This weekend was supposed to have been one in which I replaced my five year-old laptop (the one with the loose keys and occasional electric shocks) with a relatively new desktop computer that my brother-in-law, having recently sold his printing business, no longer needed. Unfortunately, the continuing thread running throughout my life - Things Which Are Supposed To Make My Life Better Usually Don't - popped up again. Basically, I found that I couldn't get a number of plug-ins to work on the desktop, including the software to upload photos from the digital camera. So now I'm back on the old notebook once again, and wondering if I should invest in a new one. Wait, what is that theme music I'm hearing?
Now that it's back to business as usual, here are a few photographs from this weekend, beginning with my daughter modeling her new swimsuit:
Saturday was Amber's first proper swimming lesson. For the past 18 months, she had been taking classes to familiarize herself with being in the water, but now that she is three, it's time for her to learn how to swim. It was also her first time to be in a class without either of her parents present (we were watching from a distance, through a window), and everything appeared to go well yesterday morning. Last one in the water...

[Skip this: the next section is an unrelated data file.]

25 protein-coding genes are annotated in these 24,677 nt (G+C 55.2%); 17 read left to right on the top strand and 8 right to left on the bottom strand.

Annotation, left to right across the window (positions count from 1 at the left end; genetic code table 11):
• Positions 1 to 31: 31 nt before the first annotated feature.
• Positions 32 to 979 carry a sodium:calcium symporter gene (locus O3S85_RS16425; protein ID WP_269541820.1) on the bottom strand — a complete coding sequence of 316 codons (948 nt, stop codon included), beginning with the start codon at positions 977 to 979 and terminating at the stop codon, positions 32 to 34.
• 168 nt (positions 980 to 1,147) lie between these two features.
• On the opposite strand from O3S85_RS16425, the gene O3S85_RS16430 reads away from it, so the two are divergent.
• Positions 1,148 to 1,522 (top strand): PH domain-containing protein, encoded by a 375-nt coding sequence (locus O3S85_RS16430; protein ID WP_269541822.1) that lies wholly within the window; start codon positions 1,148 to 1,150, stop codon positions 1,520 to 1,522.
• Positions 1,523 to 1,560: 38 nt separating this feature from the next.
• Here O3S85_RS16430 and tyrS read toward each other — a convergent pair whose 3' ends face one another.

This morning we went into Taichung (Taichū) 台中 again, to the National Taiwan Museum of Fine Arts . The purpose wasn't to expose Amber to the world of art (that time will come later), nor to check out the facilities there for children (which I've read are excellent, and thus hope to see for ourselves in the very near future). It seems that my wife had posted some photos of our daughter online, and in short order, she received an email from a professional photographer saying that he thought some companies specializing in clothing for children might be interested in her as a model. So we agreed to meet at the museum in order to have some sample photographs taken. Amber wasn't the most cooperative model at times, but for the most part, things went well and she seemed to enjoy herself. The bubbles certainly helped:
My wife is much more interested in this than I am. We'll wait and what, if anything, happens.
The attractive grounds of the art museum also brought other photographers and models this morning:
The woman on the left was being photographed by no less than seven cameramen, all male and all looking like the stereotypical otaku おたく.
Before heading back to Fengyuan today, we stopped off at Dunkin' Donuts ダンキンドーナツ. Yes, the interior really does look like this:
Friday, March 20, 2009